Something big is happening, and you're lucky enough to be right in the middle of it. A major yarn retailer has decided to bypass its vendors, going straight to the mills to produce its own broad and deep line of yarns—and passing almost every cent of their savings on to you.
Suddenly a merino afghan can be yours for under $30. A woman's merino jacket for under $15. An alpaca lace shawl for as low as $8.
Indeed, the prices on Knit Picks yarns are so scandalously low that I wonder if the catalog should be shipped in a plain brown wrapper.
Who, and How?
Launched in 2002, Knit Picks is the knitting branch of consumer catalog and online marketer Crafts Americana.
It is headed by the husband-wife team of Kelley and Bob Petkun. Bob is the self-proclaimed numbers guy, while Kelley—with a genuine and infectious passion for knitting—heads all creative operations.
After Knit Picks' first two years, Kelley and Bob decided that they needed to completely change the way they were doing business. Bob believed that by going directly to the mills and producing their own yarns they could pass a substantial savings on to their customers.
He began by crunching numbers to determine the best-selling yarns from the last two years, and presented the results to Kelley. It was quickly apparent that their best-sellers were basic, standard yarns.
The Quest for Good and Basic
An ardent Elizabeth Zimmermann fan, Kelley firmly believes that "good, basic yarns in natural fibers are the only way to go." Reassured to see that her customers felt the same way, she decided to focus on offering good quality yarns, simply spun from natural fibers.
Bob researched mills and contacted local consulates in Italy and Peru, and within a few weeks he was off to establish relationships with mills.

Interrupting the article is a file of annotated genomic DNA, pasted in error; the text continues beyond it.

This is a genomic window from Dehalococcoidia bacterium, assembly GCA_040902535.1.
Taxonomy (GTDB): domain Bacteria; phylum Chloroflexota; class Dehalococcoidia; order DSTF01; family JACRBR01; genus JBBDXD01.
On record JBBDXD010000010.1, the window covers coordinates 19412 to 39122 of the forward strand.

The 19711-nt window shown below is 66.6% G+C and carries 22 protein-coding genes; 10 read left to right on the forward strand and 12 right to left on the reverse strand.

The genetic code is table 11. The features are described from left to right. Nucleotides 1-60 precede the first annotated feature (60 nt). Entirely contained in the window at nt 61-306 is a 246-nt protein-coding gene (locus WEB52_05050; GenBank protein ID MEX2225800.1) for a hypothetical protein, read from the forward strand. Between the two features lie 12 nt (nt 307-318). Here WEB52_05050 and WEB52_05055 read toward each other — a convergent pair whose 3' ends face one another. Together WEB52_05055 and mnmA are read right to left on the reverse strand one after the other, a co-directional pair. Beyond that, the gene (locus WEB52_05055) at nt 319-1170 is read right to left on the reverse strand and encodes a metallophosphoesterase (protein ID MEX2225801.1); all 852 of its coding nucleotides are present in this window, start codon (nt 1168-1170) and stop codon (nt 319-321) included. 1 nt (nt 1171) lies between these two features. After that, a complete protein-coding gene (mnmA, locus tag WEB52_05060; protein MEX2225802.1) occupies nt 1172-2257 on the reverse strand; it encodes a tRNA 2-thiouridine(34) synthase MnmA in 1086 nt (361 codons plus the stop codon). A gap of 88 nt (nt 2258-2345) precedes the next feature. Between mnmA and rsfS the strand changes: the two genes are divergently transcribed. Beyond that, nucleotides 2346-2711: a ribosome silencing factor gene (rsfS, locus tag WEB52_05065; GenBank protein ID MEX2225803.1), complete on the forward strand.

Peru quickly became their country of choice, not only because their mills offered a good product but because Kelley liked the ability to include alpaca fiber in her yarns. Kelley played an active role in developing these yarns.
As an avid spinner, she insisted that the yarns be four-ply, which she knew was more balanced. She also had fun explaining yarn fundamentals to her husband Bob, for example, that it's OK for self-striping yarns to look so strange on the skein, and that even if the bulky alpaca is reasonably priced, it's too heavy and hot for anybody to wear.
Kelley has finally unveiled her new yarns in the Winter 2005 Knit Picks catalog. The resulting 11 new yarns—many of which contain some element of alpaca—have been flying off the shelves almost faster than they can stock them.
The first question on everybody's mind—including my own—is are these yarns any good? Having just received a care package with generous samples of each yarn, I can offer these initial impressions.
Wool of the Andes
Peruvian wool is a cross between merino, which gives delicate softness, and Corriedale, a more rugged merino-cross with reasonable softness and greater durability.
This four-ply yarn is priced at $1.79 per 110-yard skein and knits up at 4.5 to 5 stitches per inch on US 6-9 needles. It is available in 24 rather strong, saturated colors (including the Mulled Wine you see here).
The yarn behaved fine when I knit test swatches, with no snagging or other obvious troubles.
Agreed, it felt a little dry and lifeless in my hands, and my stitches looked rather uneven (they smoothed out after a warm wash). But remember: We're discussing a pure wool yarn priced at a mere $1.79 per skein.
Pure merino tends to be more rare and delicate, bringing the bill for Merino Style up only slightly to $2.29 per 123-yard skein. This four-ply yarn knits up at 5.5 stitches per inch on US 5 needles, and is available in 24 lighter but still saturated colors (pictured here in Rhubarb).